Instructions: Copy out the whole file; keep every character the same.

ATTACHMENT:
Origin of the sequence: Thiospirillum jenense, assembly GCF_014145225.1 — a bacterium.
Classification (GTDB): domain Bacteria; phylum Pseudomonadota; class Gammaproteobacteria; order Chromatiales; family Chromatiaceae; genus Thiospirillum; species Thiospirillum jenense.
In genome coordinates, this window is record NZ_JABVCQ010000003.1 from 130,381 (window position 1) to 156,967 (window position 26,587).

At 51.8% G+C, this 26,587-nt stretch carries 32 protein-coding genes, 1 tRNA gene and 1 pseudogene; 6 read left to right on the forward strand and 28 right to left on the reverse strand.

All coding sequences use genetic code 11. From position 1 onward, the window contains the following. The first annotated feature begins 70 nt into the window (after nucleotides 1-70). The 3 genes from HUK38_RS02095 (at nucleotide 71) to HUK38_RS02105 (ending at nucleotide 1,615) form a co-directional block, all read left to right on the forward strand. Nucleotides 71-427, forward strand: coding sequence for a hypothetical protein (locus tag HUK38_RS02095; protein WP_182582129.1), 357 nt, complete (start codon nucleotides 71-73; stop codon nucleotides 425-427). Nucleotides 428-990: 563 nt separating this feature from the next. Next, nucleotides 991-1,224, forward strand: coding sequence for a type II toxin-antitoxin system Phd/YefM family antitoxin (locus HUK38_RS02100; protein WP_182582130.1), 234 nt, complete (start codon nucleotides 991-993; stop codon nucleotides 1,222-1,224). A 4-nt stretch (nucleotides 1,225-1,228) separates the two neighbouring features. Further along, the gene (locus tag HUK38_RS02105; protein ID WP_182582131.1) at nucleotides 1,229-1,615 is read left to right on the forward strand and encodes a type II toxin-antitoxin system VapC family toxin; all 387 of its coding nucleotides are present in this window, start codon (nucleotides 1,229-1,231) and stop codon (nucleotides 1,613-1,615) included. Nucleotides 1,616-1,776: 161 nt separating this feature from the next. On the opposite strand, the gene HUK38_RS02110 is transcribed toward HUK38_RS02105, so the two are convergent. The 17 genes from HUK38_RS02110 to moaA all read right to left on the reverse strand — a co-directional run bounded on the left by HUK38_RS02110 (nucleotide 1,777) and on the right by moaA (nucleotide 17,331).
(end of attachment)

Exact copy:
Origin of the sequence: Thiospirillum jenense, assembly GCF_014145225.1 — a bacterium.
Classification (GTDB): domain Bacteria; phylum Pseudomonadota; class Gammaproteobacteria; order Chromatiales; family Chromatiaceae; genus Thiospirillum; species Thiospirillum jenense.
In genome coordinates, this window is record NZ_JABVCQ010000003.1 from 130,381 (window position 1) to 156,967 (window position 26,587).

At 51.8% G+C, this 26,587-nt stretch carries 32 protein-coding genes, 1 tRNA gene and 1 pseudogene; 6 read left to right on the forward strand and 28 right to left on the reverse strand.

All coding sequences use genetic code 11. From position 1 onward, the window contains the following. The first annotated feature begins 70 nt into the window (after nucleotides 1-70). The 3 genes from HUK38_RS02095 (at nucleotide 71) to HUK38_RS02105 (ending at nucleotide 1,615) form a co-directional block, all read left to right on the forward strand. Nucleotides 71-427, forward strand: coding sequence for a hypothetical protein (locus tag HUK38_RS02095; protein WP_182582129.1), 357 nt, complete (start codon nucleotides 71-73; stop codon nucleotides 425-427). Nucleotides 428-990: 563 nt separating this feature from the next. Next, nucleotides 991-1,224, forward strand: coding sequence for a type II toxin-antitoxin system Phd/YefM family antitoxin (locus HUK38_RS02100; protein WP_182582130.1), 234 nt, complete (start codon nucleotides 991-993; stop codon nucleotides 1,222-1,224). A 4-nt stretch (nucleotides 1,225-1,228) separates the two neighbouring features. Further along, the gene (locus tag HUK38_RS02105; protein ID WP_182582131.1) at nucleotides 1,229-1,615 is read left to right on the forward strand and encodes a type II toxin-antitoxin system VapC family toxin; all 387 of its coding nucleotides are present in this window, start codon (nucleotides 1,229-1,231) and stop codon (nucleotides 1,613-1,615) included. Nucleotides 1,616-1,776: 161 nt separating this feature from the next. On the opposite strand, the gene HUK38_RS02110 is transcribed toward HUK38_RS02105, so the two are convergent. The 17 genes from HUK38_RS02110 to moaA all read right to left on the reverse strand — a co-directional run bounded on the left by HUK38_RS02110 (nucleotide 1,777) and on the right by moaA (nucleotide 17,331).